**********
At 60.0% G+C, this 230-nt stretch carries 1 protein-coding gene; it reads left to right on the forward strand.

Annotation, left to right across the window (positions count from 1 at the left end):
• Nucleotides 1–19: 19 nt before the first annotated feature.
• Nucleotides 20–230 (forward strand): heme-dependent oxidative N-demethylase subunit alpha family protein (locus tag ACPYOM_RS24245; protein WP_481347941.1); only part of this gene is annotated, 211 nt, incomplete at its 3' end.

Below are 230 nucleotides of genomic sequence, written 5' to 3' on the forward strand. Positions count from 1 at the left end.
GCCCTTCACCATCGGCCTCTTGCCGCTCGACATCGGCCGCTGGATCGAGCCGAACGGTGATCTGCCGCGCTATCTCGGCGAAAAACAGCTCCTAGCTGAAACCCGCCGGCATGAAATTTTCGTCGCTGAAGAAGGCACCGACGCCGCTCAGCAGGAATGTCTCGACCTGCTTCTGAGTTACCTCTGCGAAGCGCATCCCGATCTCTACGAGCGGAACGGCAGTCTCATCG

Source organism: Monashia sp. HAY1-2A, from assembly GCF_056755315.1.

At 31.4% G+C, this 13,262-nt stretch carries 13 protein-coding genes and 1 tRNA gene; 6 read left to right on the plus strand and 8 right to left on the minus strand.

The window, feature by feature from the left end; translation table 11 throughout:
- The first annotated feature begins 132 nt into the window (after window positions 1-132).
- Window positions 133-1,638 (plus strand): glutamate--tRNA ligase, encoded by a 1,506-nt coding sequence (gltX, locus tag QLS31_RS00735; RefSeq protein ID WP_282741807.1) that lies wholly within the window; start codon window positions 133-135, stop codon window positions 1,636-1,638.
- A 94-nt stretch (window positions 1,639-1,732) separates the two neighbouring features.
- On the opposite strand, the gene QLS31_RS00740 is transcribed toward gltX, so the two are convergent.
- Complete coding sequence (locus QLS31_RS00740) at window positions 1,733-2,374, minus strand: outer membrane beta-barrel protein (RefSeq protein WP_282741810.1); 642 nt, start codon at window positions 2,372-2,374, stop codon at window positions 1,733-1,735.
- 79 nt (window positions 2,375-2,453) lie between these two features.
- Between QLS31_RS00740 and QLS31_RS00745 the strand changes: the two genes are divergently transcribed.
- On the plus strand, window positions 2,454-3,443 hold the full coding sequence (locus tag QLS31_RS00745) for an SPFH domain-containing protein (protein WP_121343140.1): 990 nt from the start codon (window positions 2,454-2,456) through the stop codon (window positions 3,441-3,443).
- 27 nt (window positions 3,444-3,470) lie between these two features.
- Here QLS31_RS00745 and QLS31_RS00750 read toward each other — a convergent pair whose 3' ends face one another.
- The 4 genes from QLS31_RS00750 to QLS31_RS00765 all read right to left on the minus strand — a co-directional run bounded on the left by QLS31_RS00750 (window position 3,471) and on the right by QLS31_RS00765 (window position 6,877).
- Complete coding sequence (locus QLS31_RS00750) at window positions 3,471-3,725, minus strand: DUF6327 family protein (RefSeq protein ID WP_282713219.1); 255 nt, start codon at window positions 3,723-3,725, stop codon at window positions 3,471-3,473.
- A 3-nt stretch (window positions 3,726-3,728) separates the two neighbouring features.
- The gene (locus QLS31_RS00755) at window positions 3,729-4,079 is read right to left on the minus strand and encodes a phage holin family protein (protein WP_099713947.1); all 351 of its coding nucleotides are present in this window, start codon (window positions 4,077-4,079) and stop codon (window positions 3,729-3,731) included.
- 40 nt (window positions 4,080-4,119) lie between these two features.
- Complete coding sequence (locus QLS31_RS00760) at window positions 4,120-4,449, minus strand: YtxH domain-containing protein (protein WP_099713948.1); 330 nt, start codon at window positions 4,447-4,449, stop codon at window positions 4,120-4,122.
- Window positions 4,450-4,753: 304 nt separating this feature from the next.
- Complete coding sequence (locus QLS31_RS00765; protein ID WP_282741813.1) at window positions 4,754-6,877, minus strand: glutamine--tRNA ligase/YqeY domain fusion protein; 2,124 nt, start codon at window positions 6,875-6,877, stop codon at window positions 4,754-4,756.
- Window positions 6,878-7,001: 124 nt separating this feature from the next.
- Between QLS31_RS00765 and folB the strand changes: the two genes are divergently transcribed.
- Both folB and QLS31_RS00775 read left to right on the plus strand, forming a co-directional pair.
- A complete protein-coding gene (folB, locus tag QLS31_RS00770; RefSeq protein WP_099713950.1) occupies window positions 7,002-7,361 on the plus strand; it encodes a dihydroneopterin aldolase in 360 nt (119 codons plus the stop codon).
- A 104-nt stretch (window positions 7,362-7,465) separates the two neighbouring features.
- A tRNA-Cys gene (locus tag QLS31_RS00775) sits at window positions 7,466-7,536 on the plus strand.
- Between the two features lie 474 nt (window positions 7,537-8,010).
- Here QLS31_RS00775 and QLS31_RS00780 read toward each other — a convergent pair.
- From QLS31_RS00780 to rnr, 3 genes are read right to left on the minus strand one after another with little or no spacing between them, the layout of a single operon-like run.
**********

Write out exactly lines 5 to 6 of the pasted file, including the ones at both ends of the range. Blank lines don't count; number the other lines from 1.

Below are 230 nucleotides of genomic sequence, written 5' to 3' on the forward strand. Positions count from 1 at the left end.
GCCCTTCACCATCGGCCTCTTGCCGCTCGACATCGGCCGCTGGATCGAGCCGAACGGTGATCTGCCGCGCTATCTCGGCGAAAAACAGCTCCTAGCTGAAACCCGCCGGCATGAAATTTTCGTCGCTGAAGAAGGCACCGACGCCGCTCAGCAGGAATGTCTCGACCTGCTTCTGAGTTACCTCTGCGAAGCGCATCCCGATCTCTACGAGCGGAACGGCAGTCTCATCG